Traditional Deviled Eggs


Traditional Deviled Eggs

Traditional Deviled Eggs
Traditional Deviled Eggs

Deviled eggs will never go out of style. That's why it's a good idea to have a classic deviled eggs recipe on hand. Traditional Deviled Eggs can be served at many occasions. They're a great way to use up colored Easter eggs, they're portable for picnics, and they go fast at potlucks. It's great to master the basics, so this classic recipe is a good one to start with if you've never made deviled eggs before. You'll be happy to know they don't require many ingredients and they'll be ready within an hour.


Preparation Time20 min

Cooking Time20 min

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I love deviled eggs and this traditional deviled egg recipe is one of them. This is perfect for parties, you can bring this to potluck parties, cocktails, and party at home served together with canapes and other finger food.

I love deviled eggs. They actually now sell a mustard that has cayenne added to it. Adding the paprika looks really festive. I never bother putting the yolk mixture into a bag and piping it. It always seems like a waste cause you can't get everything out of the bag. I just use a spoon or fork to fill the white halves.

Here is another tip for peeling hard-boiled egg. When the eggs are done for your allotted amount of time, turn out the boiling water and cover the eggs in the same pot with cold water from the faucet. Let them sit in the water for at least 20 minutes to half an hour. Then peel and the shell should come away easily. If you are still battling you can peel them under running water but this is not ideal due to the water wastage!

I find sometimes when you boil eggs, especially hard boiled as they are in longer, the egg shells crack and you end up with a topping of white foam on your boiling water which then spills over. I have found these tips to prevent that from happening. Put your eggs in the pot you are using BEFORE adding any water, then add the water from the faucet. This brings them to room temperature slowly, therefore preventing cracking when ice cold from the fridge. Also add in a teaspoon of white vinegar.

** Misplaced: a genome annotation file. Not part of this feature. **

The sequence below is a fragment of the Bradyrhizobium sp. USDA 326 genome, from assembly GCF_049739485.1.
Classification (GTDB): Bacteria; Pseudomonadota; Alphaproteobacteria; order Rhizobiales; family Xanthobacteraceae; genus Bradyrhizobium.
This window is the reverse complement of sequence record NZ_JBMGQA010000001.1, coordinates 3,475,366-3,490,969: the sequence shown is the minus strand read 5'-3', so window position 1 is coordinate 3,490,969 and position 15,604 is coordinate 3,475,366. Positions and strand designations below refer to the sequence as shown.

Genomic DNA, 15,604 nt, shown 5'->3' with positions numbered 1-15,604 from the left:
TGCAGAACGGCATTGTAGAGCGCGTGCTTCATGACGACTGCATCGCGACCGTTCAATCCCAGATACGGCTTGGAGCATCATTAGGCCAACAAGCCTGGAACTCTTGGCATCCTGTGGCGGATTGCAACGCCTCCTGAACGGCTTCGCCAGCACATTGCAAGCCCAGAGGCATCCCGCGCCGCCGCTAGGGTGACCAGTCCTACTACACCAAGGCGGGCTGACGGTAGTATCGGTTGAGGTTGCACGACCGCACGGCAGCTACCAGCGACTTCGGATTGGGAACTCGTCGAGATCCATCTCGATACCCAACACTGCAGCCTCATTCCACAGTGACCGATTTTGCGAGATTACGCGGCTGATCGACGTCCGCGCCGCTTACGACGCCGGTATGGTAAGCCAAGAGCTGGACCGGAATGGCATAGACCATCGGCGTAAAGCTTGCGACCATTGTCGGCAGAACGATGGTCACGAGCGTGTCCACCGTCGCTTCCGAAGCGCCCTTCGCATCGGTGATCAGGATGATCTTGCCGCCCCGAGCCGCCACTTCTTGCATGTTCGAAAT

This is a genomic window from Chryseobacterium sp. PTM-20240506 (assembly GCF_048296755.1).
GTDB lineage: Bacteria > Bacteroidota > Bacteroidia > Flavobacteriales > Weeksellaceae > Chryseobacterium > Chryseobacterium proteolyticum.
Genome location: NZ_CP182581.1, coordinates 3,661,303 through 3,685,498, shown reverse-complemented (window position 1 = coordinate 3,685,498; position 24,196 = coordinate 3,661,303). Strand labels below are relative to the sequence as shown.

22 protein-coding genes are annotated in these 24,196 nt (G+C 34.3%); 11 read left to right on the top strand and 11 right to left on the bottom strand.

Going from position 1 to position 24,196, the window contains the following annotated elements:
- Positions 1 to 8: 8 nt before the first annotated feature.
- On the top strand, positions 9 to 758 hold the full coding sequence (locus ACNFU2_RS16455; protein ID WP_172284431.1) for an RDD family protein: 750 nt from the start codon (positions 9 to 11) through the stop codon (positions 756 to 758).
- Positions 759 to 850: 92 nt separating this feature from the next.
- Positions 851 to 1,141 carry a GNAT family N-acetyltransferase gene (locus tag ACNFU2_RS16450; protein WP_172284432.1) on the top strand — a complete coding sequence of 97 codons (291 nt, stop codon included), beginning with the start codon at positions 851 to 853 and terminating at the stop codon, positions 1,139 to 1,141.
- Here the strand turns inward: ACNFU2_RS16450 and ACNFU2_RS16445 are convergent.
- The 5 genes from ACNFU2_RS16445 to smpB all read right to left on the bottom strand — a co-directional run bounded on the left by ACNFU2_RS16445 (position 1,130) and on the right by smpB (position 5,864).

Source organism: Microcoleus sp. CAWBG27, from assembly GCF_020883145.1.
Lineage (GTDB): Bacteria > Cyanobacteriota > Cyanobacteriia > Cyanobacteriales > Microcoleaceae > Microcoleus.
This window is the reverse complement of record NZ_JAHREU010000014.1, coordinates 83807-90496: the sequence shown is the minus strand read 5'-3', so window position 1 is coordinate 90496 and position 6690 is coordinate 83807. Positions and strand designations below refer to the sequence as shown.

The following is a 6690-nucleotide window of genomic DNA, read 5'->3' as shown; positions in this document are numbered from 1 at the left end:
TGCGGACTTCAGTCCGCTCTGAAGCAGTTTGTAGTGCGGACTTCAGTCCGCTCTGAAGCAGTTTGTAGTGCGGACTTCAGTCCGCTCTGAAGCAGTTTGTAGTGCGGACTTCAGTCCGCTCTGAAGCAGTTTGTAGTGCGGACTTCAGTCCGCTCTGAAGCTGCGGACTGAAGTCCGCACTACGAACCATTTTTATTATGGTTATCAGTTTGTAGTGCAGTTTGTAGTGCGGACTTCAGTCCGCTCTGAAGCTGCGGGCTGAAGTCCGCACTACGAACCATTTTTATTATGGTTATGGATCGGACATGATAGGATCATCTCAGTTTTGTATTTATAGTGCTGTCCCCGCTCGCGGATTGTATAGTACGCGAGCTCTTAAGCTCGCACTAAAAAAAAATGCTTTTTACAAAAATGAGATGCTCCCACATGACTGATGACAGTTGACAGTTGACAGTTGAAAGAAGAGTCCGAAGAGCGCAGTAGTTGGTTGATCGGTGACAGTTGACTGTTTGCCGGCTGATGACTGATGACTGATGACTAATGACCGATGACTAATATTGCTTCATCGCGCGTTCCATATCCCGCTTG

I normally don't eat devilled eggs, but when I saw this recipe I decided I had to atleast give it a try, and I wasn't disappointed. It was really simple and easy to make, and tasted delicious. I however didn't use cayenne as I don't like spicy foods too much.

I like deviled eggs any time of year. When I hard boil eggs, they don't always turn out perfect. Some times when the white breaks, I just give up and chop everything up and make egg salad. I am a fan of plain yellow mustard, not dijon, and I always sprinkle paprika on my eggs (it just looks pretty)

Whenever I use diced celery in a delicate salad like egg, chicken, or tuna salad, I use a trick my mom taught me. You pull the tough outer strings off the stalk of celery before dicing. Using a paring knife with the flat edge against your thumb, you grab the strings at the widest cut end of the celery stalk and pull the thicker fibrous strings off.


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